• Log Horizon: A justified case. "World Class Magic" is described as "magic that changes the laws of the world". In other words, one of the laws governing this setting allows for the changing of other laws. Shiro's contract that transforms landers into adventurers is described as this kind of magic.
  • Harry Potter: This is at the heart of Harry epithet, "The Boy Who Lived." He's the only known person to survive a direct hit by the Avada Kedavra spell. It's later explained as The Power of Love.
  • Warcraft: One of the novels reveals that after the War of the Ancients, Deathwing tried mating with his consorts; his deformed, fiery body was so hot he burned three of them to death and horrifically scarred the fourth. For reference, black dragons are immune to fire and regularly take baths in molten lava.
  • In The Dresden Files:
    • Black Magic is universally held to corrupt the user, usually so quickly and irreversibly that the White Council summarily executes every practitioner it finds. However, one member of the Senior Council, the Blackstaff, uses the eponymous artifact to No-Sell this core law of magic and use Black Magic freely without corruption. It's possible that Harry's knowledge of the theory is less than perfect (it's happened before in his study of magic), but the Blackstaff is The Dreaded to monsters vastly older and nastier than Harry — and for good reason.
    • The original Merlin made enchantments so complicated that they seem like magic to a wizard and completely stumped a spirit whose sole purpose is to know everything about magic. Doing so, he was able to create a Genius Loci by casting the same spell 5 times at the same time thousands of years apart — blithely ignoring the magical Law against Time Travel in the process.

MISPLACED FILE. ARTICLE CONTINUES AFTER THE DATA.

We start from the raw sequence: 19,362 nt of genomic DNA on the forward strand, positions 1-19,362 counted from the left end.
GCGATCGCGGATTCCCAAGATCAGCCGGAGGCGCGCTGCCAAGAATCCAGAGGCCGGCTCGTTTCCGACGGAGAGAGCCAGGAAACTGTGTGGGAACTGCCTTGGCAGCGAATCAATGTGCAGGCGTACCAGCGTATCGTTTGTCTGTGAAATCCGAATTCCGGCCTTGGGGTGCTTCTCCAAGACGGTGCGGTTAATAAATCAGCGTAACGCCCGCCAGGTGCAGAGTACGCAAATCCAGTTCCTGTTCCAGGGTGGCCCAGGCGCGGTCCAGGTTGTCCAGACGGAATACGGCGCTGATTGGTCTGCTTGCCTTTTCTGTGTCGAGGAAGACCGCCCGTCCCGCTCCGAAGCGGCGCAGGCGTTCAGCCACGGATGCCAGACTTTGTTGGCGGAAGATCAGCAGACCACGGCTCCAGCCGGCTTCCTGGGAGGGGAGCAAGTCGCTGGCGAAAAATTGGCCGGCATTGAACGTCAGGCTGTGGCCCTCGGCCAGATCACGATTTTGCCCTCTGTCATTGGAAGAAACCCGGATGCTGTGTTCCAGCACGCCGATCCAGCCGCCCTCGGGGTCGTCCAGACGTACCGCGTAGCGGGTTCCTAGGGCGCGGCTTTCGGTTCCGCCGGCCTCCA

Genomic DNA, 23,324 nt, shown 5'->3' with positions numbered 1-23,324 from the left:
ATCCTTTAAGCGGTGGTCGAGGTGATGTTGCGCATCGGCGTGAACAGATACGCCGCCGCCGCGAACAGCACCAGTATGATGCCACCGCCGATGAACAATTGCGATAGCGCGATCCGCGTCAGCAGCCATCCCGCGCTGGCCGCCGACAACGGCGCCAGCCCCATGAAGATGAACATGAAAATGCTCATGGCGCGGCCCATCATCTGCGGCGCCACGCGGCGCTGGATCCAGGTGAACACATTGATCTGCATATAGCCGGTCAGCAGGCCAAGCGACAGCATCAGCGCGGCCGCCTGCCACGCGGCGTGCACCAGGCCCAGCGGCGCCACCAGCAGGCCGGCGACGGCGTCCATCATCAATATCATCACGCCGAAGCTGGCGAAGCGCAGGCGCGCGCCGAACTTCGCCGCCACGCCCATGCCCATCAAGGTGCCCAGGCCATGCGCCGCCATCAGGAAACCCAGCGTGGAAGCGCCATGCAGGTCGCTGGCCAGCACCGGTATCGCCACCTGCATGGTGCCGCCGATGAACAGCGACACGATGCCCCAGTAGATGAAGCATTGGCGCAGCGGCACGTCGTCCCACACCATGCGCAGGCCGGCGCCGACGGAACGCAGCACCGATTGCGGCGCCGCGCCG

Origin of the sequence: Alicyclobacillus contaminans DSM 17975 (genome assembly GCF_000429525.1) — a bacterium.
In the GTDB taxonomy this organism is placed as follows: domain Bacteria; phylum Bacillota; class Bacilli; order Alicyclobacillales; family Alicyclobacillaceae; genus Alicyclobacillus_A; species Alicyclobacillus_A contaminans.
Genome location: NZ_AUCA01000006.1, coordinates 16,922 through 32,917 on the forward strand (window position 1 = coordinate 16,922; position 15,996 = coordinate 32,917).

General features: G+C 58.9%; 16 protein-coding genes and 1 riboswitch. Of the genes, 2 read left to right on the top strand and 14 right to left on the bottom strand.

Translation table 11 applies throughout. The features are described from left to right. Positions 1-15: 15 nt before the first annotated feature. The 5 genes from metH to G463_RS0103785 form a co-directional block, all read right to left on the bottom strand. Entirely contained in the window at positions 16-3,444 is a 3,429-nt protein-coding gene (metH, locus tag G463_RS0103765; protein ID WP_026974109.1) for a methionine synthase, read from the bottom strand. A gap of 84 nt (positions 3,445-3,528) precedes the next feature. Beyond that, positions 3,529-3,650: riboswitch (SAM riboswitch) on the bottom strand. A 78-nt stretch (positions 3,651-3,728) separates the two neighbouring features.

• In "The Double Shadow" by Clark Ashton Smith, a prideful wizard casts an unknown Summoning Ritual with an apprentice and a mummy servant, confident that he can deal with whatever arrives. He gets a Living Shadow that does nothing but approach them very, very slowly, ignoring everything they try to use against it — until the mummy, which was reanimated to be a loyal, fearless, utterly mindless automaton, starts screaming in terror and despair when the shadow gets close.
  • In the Halo: Evolutions story The Impossible Life and the Possible Death of Preston J. Cole, if the ONI officer reviewing Cole's life is correct, Cole SURVIVED by executing an in-atmosphere slip-space jump (which should not be possible with UNSC technology), and is most likely finally living a life of peace far outside UNSC or Covenant space. He deserves it.
  • In The Unexplored Summon://Blood-Sign, the Unexplored-Class Materials are the Anthropomorphic Personifications of the laws of the universe, which even gods must follow. They are the reason why, for example, the gods of Norse Mythology are doomed to die during Ragnarok. Additionally, when all of them are brought together, they have the power to oppose and counteract the White Queen. However, when an army of Unexplored-Class were summoned to fight the White Queen in the Secret War, she managed to defeat them all. Not only that, but she made them submit to her, effectively gaining total control over the entire universe!


How well does it match the trope?

Example of:


Media sources: